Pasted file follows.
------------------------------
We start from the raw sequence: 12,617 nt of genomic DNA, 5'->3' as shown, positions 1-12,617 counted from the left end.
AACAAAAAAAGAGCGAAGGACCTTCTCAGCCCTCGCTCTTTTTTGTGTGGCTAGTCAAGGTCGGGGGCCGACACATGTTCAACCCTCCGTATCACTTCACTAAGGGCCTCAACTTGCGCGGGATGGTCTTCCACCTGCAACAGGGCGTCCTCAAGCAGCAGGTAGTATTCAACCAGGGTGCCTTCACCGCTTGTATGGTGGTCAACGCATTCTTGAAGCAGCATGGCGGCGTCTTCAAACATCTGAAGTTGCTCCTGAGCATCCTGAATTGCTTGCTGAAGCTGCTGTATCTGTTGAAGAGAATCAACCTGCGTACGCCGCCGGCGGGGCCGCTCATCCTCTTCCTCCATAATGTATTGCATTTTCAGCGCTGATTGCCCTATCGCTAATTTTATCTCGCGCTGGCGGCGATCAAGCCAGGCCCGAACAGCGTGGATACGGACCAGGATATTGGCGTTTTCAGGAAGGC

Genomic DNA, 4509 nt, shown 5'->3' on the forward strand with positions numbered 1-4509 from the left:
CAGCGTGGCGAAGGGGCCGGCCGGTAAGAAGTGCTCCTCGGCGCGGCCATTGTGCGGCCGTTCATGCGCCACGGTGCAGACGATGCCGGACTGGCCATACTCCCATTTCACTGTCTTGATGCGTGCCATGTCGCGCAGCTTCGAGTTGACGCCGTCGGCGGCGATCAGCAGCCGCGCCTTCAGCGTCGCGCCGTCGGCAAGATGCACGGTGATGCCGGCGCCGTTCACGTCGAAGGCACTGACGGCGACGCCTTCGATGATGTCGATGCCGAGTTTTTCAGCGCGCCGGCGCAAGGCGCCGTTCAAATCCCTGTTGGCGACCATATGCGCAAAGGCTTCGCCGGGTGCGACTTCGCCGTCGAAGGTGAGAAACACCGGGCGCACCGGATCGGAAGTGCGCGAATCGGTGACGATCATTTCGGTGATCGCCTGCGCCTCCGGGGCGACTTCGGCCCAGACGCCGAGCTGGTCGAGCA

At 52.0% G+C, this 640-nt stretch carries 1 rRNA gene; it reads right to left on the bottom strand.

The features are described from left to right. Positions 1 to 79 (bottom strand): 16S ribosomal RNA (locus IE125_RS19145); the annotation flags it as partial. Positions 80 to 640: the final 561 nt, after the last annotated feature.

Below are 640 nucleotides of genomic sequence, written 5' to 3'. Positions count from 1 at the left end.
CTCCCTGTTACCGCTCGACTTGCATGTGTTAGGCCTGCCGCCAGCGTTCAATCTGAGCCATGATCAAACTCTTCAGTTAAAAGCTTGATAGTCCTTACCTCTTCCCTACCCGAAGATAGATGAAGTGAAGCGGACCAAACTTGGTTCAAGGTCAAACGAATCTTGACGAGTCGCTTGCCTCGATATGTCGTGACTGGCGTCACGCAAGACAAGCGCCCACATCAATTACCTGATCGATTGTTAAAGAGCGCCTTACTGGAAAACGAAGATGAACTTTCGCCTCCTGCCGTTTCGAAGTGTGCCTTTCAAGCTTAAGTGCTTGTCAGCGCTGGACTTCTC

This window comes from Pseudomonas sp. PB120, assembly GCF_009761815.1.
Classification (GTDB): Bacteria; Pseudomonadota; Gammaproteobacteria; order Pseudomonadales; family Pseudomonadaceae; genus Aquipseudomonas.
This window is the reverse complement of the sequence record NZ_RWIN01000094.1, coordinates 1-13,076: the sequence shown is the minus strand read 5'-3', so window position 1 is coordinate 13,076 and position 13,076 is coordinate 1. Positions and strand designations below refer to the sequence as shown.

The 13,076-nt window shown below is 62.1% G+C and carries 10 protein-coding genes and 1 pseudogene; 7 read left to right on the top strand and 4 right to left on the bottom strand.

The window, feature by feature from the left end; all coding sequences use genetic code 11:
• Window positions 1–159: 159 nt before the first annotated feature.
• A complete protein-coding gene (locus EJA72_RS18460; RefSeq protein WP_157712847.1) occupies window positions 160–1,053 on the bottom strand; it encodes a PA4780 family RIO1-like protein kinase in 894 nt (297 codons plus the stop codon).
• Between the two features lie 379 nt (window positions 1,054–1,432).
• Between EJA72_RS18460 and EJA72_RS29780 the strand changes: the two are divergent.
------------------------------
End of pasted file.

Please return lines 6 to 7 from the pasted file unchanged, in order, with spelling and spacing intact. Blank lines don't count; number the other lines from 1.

The features are described from left to right. Positions 1 to 79 (bottom strand): 16S ribosomal RNA (locus IE125_RS19145); the annotation flags it as partial. Positions 80 to 640: the final 561 nt, after the last annotated feature.

Below are 640 nucleotides of genomic sequence, written 5' to 3'. Positions count from 1 at the left end.